The Daily Dose – August 19, 2017

Notes from around the Human Experience…

GOD, YOU’RE OLD: You know, we’re not ones to get too worked up over the passage of time here at your Daily Dose. It is going to pass one way or the other and there isn’t a whole hell of a lot any one of us can do about it. It doesn’t even bother us that we’ve probably lived more years than we have left. In fact, it’s probably best we’ve lived more years than we have left because otherwise, we are going to live to be more than a hundred, and that is an awfully long time to live.

Some Philosophy Crap: Heck, we are so hell bent on not fretting over time we even stopped celebrating our birthday ages ago because there are better ways to mark the passing of a life. We get up every morning and try to make good things happen for ourselves. We try to put the 24-hours we all have each day – the only commodity each of us is issued in equal measure – to work for us. Like you, we’ve had our successes (life’s great prize), our failures (life’s great lesson) and we’re still trying some things (life’s great challenge).

OMG!: But boy, stories about the 40th anniversary of the launch of the Voyager space crafts had us reaching for the Geritol.

40 years!

Good gravy, 40 years ago we were eleven and still living with our folks and younger brother, all of whom are now dead. We were living on Granada Avenue in Alhambra, California and we were getting ready to start seventh grade. Even back then we were avid readers and enjoyed writing, though we went to bed at night dreaming of being a radio announcer, a dream we chased and never entirely caught up with. Gas was 65 cents a gallon, more or less what it costs now in today’s dollars, a dollar back then being worth a bit less than four bucks today.

3…2…1…Blastoff: Voyager 2 would take off on August 20, 1977, and Voyager 1  would launch a couple of weeks later. Both flew past Jupiter and Saturn and Voyager 2 would also visit Uranus and Neptune, remaining the only spacecraft to do so. In 2012 Voyager 1 became the first spacecraft to leave the Solar System – though we weren’t completely sure of that until 2013 – and at 12.9 billion miles away remains the farthest spacecraft from Earth.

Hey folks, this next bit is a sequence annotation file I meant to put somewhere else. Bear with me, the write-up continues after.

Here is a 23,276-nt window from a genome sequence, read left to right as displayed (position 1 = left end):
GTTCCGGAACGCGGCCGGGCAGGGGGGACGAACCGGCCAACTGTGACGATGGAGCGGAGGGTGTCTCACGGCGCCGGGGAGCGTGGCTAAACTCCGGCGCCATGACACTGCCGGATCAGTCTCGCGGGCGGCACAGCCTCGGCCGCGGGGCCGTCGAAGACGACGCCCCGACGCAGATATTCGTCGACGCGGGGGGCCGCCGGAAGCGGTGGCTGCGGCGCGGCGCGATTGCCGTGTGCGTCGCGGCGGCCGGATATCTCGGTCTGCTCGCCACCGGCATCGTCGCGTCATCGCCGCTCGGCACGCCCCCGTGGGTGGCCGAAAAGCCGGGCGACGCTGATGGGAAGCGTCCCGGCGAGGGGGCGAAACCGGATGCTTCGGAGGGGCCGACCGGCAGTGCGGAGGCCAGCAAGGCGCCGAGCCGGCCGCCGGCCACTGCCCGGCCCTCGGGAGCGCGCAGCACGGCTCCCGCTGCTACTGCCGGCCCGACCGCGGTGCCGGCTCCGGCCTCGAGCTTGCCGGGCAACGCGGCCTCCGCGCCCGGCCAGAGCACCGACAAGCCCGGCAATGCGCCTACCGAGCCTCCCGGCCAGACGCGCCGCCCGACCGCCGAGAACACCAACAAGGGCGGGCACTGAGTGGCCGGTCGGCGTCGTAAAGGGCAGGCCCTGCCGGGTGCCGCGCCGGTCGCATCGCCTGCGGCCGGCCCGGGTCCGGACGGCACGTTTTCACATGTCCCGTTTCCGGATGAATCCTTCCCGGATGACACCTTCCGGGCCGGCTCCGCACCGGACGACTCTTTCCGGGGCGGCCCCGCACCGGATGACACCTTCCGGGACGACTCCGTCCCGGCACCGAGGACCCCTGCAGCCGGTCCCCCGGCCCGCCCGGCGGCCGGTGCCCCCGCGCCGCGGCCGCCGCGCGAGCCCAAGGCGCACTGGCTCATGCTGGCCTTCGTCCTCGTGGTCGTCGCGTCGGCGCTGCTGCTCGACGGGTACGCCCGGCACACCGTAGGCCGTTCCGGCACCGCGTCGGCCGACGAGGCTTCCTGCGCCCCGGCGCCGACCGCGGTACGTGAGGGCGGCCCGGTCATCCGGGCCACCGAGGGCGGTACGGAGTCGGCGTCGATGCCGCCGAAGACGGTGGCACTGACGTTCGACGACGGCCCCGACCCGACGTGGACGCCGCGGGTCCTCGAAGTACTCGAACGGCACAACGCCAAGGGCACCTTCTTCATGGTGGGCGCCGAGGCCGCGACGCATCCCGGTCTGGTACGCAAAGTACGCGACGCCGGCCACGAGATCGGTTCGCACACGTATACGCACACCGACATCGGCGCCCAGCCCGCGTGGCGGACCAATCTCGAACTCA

Dry, Technical Matter: The Voyager program is what was left after an original planetary grand tour was scrapped.

In 1964 some bright scientist at the Jet Propulsion Laboratory noticed that Jupiter, Saturn, Uranus and Neptune would be relatively close together in the late 1970’s and that using a gravity assist from each planet as it was passed all four could be rather easily and economically visited by spacecraft. It wasn’t economical enough for Congress, however, and the project was scrapped in 1971. NASA was left with instructions to visit two planets.

Back On Message: Both Voyagers continues to communicate with us, too, through the Deep Space Network. Communications take about 19 hours each way and it’s anticipated we will be able to communicate with the Voyager spacecrafts until 2025.

Oh Jesus H: At which time we’ll be 60. Fabulous.

ON THIS DATE! ON THIS DATE! Mary, Queen of Scots, arrives in England on this date in 1561. Mary had been the queen of Scotland from the time she was six days old and had been dispatched to France for her formative years. She was queen consort to King Francis II, but he died before Mary was 18.

She returned to Scotland but found she wasn’t all that popular. Some intrigue found her imprisoned, though she escaped and headed to England on the theory her cousin Queen Elizabeth I might help her get her throne back.

Bad Move: She didn’t. Mary was kept in prison for many years before Elizabeth said screw it and had her executed in 1587.

More Great Moments In Execution: Four men and one woman, convicted in the infamous Salem Witch Trials, are executed in Salem, Massachusetts on this date in 1692. Despite the popularity of the theory witches were burned at the stake, virtually every convicted witch was hanged though one accused witch who declined to enter a plea was pressed to death.

Dry, Technical Matter: All this nonsense started in February when two girls lost their minds. They were brilliantly diagnosed by a local doctor as having fallen under the spell of witchcraft, a diagnosis the girls enthusiastically agreed with. More girls either lost their minds or pretended to and the witch hunt was on.

Running The Numbers: All told, 20 people, 14 of them women, were executed in this latest round of hysteria. Five more died in prison.

Batter Up, More Or Less: Eddie Gaedel, one of the few players to go straight to the major leagues without playing in the minors, walks in his only major league plate appearance on this date in 1951.

Playing for the St Louis Browns, Gaedel appeared in the second game of a Sunday doubleheader against the Detroit Tigers. He pinch-hit for leadoff hitter Frank Saucier and walked on four pitches delivered by Bob Cain. Since Gaedel was a midget, Browns owner Bill Veeck and manager Zach Taylor had a copy of Gaedel’s contract and a copy of the Browns active roster to show that Gaedel could legally appear in a genuine American League game.

Oh Yeah: Gaedel remains the only midget to ever appear in a major league game.

The Post Game Show Is Brought To You By Old Style Beer: The Tigers swept the doubleheader, 5-2 and 6-2, one of 13 doubleheaders the Browns would lose in 1951.

Quotebook: The man who can drive himself further once the effort gets painful is the man who will win. – Roger Bannister, the first man to run a mile in under four minutes.

Answer To The Last Trivia Question: Roger Bannister was Sports Illustrated’s first Sportsman of the Year, in 1954.

Today’s Stumper: How many children of Mary, Queen of Scots became monarchs themselves? – Answer next time!

Share Gaylon! Go!
This entry was posted in 2018. Bookmark the permalink.

Leave a Reply

Your email address will not be published. Required fields are marked *